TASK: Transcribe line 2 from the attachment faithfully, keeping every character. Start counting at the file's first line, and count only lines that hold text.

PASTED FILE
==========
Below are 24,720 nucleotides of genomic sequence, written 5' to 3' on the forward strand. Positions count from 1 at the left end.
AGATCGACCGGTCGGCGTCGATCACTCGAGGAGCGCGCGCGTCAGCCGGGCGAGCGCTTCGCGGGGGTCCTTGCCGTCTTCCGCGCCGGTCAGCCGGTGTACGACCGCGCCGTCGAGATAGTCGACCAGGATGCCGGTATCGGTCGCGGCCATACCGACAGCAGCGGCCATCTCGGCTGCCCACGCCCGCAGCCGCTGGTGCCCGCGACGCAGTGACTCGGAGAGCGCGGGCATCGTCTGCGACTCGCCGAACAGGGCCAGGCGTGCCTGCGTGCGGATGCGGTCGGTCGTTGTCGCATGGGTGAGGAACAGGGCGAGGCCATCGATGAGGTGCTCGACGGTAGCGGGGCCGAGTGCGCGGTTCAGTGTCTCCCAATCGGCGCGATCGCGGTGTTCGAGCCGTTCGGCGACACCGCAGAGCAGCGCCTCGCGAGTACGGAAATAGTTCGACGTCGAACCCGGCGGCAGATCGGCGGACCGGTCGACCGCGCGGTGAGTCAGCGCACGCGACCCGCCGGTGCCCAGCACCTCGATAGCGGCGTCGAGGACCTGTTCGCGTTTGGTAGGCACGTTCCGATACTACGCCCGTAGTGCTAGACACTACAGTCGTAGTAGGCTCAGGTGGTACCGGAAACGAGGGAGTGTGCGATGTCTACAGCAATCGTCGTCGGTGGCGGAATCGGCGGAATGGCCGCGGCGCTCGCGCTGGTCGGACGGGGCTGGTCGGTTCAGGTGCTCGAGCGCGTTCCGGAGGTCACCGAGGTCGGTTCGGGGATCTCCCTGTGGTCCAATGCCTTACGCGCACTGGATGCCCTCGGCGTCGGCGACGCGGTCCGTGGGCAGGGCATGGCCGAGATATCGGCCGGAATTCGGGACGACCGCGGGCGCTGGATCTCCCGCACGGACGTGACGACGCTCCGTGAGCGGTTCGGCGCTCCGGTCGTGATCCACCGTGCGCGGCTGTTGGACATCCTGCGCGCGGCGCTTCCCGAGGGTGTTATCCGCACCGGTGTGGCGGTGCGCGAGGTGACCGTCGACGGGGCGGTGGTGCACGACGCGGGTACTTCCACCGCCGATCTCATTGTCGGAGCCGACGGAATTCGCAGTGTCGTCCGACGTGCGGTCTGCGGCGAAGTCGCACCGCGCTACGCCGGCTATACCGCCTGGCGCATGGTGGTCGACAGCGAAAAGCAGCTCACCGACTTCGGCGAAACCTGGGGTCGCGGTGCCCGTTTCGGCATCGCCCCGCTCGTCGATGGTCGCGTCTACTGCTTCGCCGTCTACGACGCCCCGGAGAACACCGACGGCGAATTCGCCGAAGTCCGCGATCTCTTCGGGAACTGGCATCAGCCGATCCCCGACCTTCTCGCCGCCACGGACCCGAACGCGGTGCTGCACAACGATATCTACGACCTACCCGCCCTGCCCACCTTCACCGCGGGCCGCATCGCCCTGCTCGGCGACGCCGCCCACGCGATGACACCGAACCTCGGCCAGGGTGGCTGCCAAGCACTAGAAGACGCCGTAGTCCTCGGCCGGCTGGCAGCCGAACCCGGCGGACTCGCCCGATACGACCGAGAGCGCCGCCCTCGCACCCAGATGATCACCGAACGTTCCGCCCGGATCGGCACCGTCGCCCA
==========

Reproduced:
AGATCGACCGGTCGGCGTCGATCACTCGAGGAGCGCGCGCGTCAGCCGGGCGAGCGCTTCGCGGGGGTCCTTGCCGTCTTCCGCGCCGGTCAGCCGGTGTACGACCGCGCCGTCGAGATAGTCGACCAGGATGCCGGTATCGGTCGCGGCCATACCGACAGCAGCGGCCATCTCGGCTGCCCACGCCCGCAGCCGCTGGTGCCCGCGACGCAGTGACTCGGAGAGCGCGGGCATCGTCTGCGACTCGCCGAACAGGGCCAGGCGTGCCTGCGTGCGGATGCGGTCGGTCGTTGTCGCATGGGTGAGGAACAGGGCGAGGCCATCGATGAGGTGCTCGACGGTAGCGGGGCCGAGTGCGCGGTTCAGTGTCTCCCAATCGGCGCGATCGCGGTGTTCGAGCCGTTCGGCGACACCGCAGAGCAGCGCCTCGCGAGTACGGAAATAGTTCGACGTCGAACCCGGCGGCAGATCGGCGGACCGGTCGACCGCGCGGTGAGTCAGCGCACGCGACCCGCCGGTGCCCAGCACCTCGATAGCGGCGTCGAGGACCTGTTCGCGTTTGGTAGGCACGTTCCGATACTACGCCCGTAGTGCTAGACACTACAGTCGTAGTAGGCTCAGGTGGTACCGGAAACGAGGGAGTGTGCGATGTCTACAGCAATCGTCGTCGGTGGCGGAATCGGCGGAATGGCCGCGGCGCTCGCGCTGGTCGGACGGGGCTGGTCGGTTCAGGTGCTCGAGCGCGTTCCGGAGGTCACCGAGGTCGGTTCGGGGATCTCCCTGTGGTCCAATGCCTTACGCGCACTGGATGCCCTCGGCGTCGGCGACGCGGTCCGTGGGCAGGGCATGGCCGAGATATCGGCCGGAATTCGGGACGACCGCGGGCGCTGGATCTCCCGCACGGACGTGACGACGCTCCGTGAGCGGTTCGGCGCTCCGGTCGTGATCCACCGTGCGCGGCTGTTGGACATCCTGCGCGCGGCGCTTCCCGAGGGTGTTATCCGCACCGGTGTGGCGGTGCGCGAGGTGACCGTCGACGGGGCGGTGGTGCACGACGCGGGTACTTCCACCGCCGATCTCATTGTCGGAGCCGACGGAATTCGCAGTGTCGTCCGACGTGCGGTCTGCGGCGAAGTCGCACCGCGCTACGCCGGCTATACCGCCTGGCGCATGGTGGTCGACAGCGAAAAGCAGCTCACCGACTTCGGCGAAACCTGGGGTCGCGGTGCCCGTTTCGGCATCGCCCCGCTCGTCGATGGTCGCGTCTACTGCTTCGCCGTCTACGACGCCCCGGAGAACACCGACGGCGAATTCGCCGAAGTCCGCGATCTCTTCGGGAACTGGCATCAGCCGATCCCCGACCTTCTCGCCGCCACGGACCCGAACGCGGTGCTGCACAACGATATCTACGACCTACCCGCCCTGCCCACCTTCACCGCGGGCCGCATCGCCCTGCTCGGCGACGCCGCCCACGCGATGACACCGAACCTCGGCCAGGGTGGCTGCCAAGCACTAGAAGACGCCGTAGTCCTCGGCCGGCTGGCAGCCGAACCCGGCGGACTCGCCCGATACGACCGAGAGCGCCGCCCTCGCACCCAGATGATCACCGAACGTTCCGCCCGGATCGGCACCGTCGCCCA